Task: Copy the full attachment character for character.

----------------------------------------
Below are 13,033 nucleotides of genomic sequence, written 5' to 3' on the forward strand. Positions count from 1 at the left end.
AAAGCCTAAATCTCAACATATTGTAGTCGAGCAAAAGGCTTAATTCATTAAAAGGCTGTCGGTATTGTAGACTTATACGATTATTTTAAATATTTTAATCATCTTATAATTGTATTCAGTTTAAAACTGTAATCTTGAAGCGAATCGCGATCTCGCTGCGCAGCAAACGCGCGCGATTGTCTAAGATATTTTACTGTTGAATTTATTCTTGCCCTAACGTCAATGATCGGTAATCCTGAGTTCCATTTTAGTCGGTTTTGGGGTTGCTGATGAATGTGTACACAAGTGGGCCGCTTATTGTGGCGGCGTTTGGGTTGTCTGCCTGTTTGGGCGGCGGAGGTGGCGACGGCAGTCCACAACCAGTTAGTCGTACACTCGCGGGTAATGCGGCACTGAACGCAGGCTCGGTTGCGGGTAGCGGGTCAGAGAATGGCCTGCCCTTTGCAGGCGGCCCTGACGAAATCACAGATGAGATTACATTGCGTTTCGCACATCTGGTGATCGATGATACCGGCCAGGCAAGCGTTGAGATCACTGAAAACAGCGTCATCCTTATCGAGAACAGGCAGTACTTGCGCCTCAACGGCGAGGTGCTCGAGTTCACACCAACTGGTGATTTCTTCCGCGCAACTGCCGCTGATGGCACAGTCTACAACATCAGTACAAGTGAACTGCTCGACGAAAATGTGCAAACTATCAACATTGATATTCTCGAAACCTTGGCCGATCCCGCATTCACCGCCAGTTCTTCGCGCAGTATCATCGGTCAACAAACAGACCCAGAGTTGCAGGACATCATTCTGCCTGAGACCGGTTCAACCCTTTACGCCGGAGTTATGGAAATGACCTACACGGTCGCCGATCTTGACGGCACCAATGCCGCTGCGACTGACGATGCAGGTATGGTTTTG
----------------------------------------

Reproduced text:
Below are 13,033 nucleotides of genomic sequence, written 5' to 3' on the forward strand. Positions count from 1 at the left end.
AAAGCCTAAATCTCAACATATTGTAGTCGAGCAAAAGGCTTAATTCATTAAAAGGCTGTCGGTATTGTAGACTTATACGATTATTTTAAATATTTTAATCATCTTATAATTGTATTCAGTTTAAAACTGTAATCTTGAAGCGAATCGCGATCTCGCTGCGCAGCAAACGCGCGCGATTGTCTAAGATATTTTACTGTTGAATTTATTCTTGCCCTAACGTCAATGATCGGTAATCCTGAGTTCCATTTTAGTCGGTTTTGGGGTTGCTGATGAATGTGTACACAAGTGGGCCGCTTATTGTGGCGGCGTTTGGGTTGTCTGCCTGTTTGGGCGGCGGAGGTGGCGACGGCAGTCCACAACCAGTTAGTCGTACACTCGCGGGTAATGCGGCACTGAACGCAGGCTCGGTTGCGGGTAGCGGGTCAGAGAATGGCCTGCCCTTTGCAGGCGGCCCTGACGAAATCACAGATGAGATTACATTGCGTTTCGCACATCTGGTGATCGATGATACCGGCCAGGCAAGCGTTGAGATCACTGAAAACAGCGTCATCCTTATCGAGAACAGGCAGTACTTGCGCCTCAACGGCGAGGTGCTCGAGTTCACACCAACTGGTGATTTCTTCCGCGCAACTGCCGCTGATGGCACAGTCTACAACATCAGTACAAGTGAACTGCTCGACGAAAATGTGCAAACTATCAACATTGATATTCTCGAAACCTTGGCCGATCCCGCATTCACCGCCAGTTCTTCGCGCAGTATCATCGGTCAACAAACAGACCCAGAGTTGCAGGACATCATTCTGCCTGAGACCGGTTCAACCCTTTACGCCGGAGTTATGGAAATGACCTACACGGTCGCCGATCTTGACGGCACCAATGCCGCTGCGACTGACGATGCAGGTATGGTTTTG